Claus Reinke wrote:
I'm thinking more about things like phantom types, rank-N
polymorphism, functional dependencies, GADTs, etc etc etc that nobody
this seems to be overly polymorphic in generalising over all types of
Haskell programmers, rather than admitting the existence of some types
of programmers who might have different values. qualifying such
generalisations by grouping types of programmers into classes with
different methods would seem a more Haskellish way, don't you think?-)
and although it isn't nice to typecast people, sometimes one only needs
to know the type, not the person, and sometime one needs even less
information, such as a property of a type or its relation to other
types. and especially if one is interested in relationships between
different types, it is helpful to know if one type of person in such a
relationship always occurs in combination with one and the same other
type. and if there are times when one might even generalise over
generalisations (although one doesn't like to generalise over so many
people all at once;-), there are other times when one might need to be
rather specific about which of several possible alternative types one is
putting together in a single construction.
there, does that cover everything in that list? sorry, couldn't
Thanks for a good laugh! I should print this out and *frame* it or
in exchange, below is a quick summary (didn't we have a
dictionary/quick-reference somewhere at haskell.org? i can't seem to
find it right now, but if you know where it is, and it doesn't
already contain better explanations, feel free to add the text below -
but check the draft for errors first, please;)
the types of ghost values (in other words, we are only interested in
the type, not in any value of that type).
Mmm... Still not seeing a great amount of use for this one.
quantified types (forall/exist):
an easy way to memorize this is to think of 'forall' as a big 'and'
and of 'exists' as a big 'or'.
e :: forall a. a -- e has type 'Int' and type 'Bool' and type ..
e :: exists a. a -- e has type 'Int' or type 'Bool' or type ..
That doesn't entirely make sense. (What am I on about? That doesn't make
in rank-1 polymorphism, type variables can only stand for monomorphic
types (so, '($) :: (a->b) -> a -> b' can only apply monomorphic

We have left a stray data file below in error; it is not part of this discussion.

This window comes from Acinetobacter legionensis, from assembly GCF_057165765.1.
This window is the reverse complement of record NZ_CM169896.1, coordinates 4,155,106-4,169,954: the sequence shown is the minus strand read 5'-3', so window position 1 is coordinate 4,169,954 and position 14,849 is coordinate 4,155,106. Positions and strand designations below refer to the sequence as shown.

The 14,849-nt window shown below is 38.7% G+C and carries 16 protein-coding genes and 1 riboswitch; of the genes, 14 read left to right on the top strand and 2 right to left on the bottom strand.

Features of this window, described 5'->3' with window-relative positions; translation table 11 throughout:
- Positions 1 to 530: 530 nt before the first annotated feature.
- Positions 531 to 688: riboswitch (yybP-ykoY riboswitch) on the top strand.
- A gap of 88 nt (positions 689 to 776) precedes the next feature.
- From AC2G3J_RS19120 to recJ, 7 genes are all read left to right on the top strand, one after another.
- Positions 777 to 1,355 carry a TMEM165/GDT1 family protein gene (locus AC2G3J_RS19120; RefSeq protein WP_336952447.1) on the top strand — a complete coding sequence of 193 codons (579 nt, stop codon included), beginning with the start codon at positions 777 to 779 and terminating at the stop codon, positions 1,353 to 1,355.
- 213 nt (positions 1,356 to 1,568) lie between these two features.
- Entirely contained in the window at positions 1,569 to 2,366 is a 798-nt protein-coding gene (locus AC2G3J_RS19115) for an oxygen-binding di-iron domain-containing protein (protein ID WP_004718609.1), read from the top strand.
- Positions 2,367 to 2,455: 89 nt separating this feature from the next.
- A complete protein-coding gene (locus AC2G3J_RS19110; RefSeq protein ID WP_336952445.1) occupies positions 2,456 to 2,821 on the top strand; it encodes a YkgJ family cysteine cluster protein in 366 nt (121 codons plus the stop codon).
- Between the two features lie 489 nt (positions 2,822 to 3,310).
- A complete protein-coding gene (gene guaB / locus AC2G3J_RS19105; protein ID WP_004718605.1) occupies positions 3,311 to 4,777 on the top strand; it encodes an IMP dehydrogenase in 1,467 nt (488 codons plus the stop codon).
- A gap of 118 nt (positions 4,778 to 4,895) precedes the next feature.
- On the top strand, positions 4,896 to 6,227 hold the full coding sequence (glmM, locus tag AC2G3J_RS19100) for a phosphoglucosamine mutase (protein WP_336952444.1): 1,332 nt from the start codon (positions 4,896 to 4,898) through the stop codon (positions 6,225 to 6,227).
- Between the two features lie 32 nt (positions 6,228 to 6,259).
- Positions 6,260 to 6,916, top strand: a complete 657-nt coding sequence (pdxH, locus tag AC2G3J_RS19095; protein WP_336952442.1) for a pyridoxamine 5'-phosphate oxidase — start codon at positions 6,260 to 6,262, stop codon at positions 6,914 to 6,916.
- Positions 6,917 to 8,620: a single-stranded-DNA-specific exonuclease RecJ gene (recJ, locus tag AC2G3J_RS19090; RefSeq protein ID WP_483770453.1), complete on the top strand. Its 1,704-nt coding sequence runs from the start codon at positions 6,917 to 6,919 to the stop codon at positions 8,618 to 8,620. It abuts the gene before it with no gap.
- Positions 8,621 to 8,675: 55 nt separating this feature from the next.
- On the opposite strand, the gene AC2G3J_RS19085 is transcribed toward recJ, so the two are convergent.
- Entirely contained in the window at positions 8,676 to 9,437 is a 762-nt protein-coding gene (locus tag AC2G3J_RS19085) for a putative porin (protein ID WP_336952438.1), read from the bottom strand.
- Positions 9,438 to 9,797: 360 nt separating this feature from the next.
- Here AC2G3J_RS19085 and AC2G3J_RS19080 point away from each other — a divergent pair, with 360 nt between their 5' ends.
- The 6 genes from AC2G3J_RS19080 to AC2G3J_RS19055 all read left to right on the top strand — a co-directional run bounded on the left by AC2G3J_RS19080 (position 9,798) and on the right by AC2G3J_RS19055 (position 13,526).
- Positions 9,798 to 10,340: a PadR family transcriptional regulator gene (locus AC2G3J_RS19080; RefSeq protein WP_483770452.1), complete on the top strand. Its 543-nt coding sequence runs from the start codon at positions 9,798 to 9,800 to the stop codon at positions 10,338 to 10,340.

functions to their arguments, and polymorphic functions are not
first-class citizens, as they cannot be passed as parameters without
their types being instantiated). in rank-N (N>1) polymorphism,
type-variables can stand for rank-(N-1) polymorphic types (in other
words, polymorphic functions can now be passed as parameters, and used
polymorphically in the body of another function).
f :: (forall a. [a]->Int) -> ([c],[d]) -> (Int,Int)
f g (c,d) = (g c,g d)
f length ([1..4],[True,False])
It's actually news to me that you can't do this already... (!)
when using multi-parameter type classes, we specify relations between
types (taken from the cartesian product of type class parameters).
without additional measures, that tends to lead to ambiguities (some
of the type class parameters can not be deduced unambiguously from the
context, so no specific type class instance can be selected).
functional dependencies are one such measure to reduce ambiguities,
allowing us to specify that some subset A of type-class parameters
functionally determines another subset B (so if we know the types of
the parameters in subset A, there is only a single choice for the
types of the parameters in subset B).
Functional dependancies kind of make sense. Personally I like the idea
of associated types better, but never mind.
what really makes them different is that
the explicit type signatures for the data constructors can give more
specific return types for the data constructs, and such more specific
types can be propagated through pattern matching
Finally, a definition of GADTs that actually makes some kind of sense...
(I find it highly unlikely I'll ever need these, but at least I have
some idea now what they're supposed to do.)
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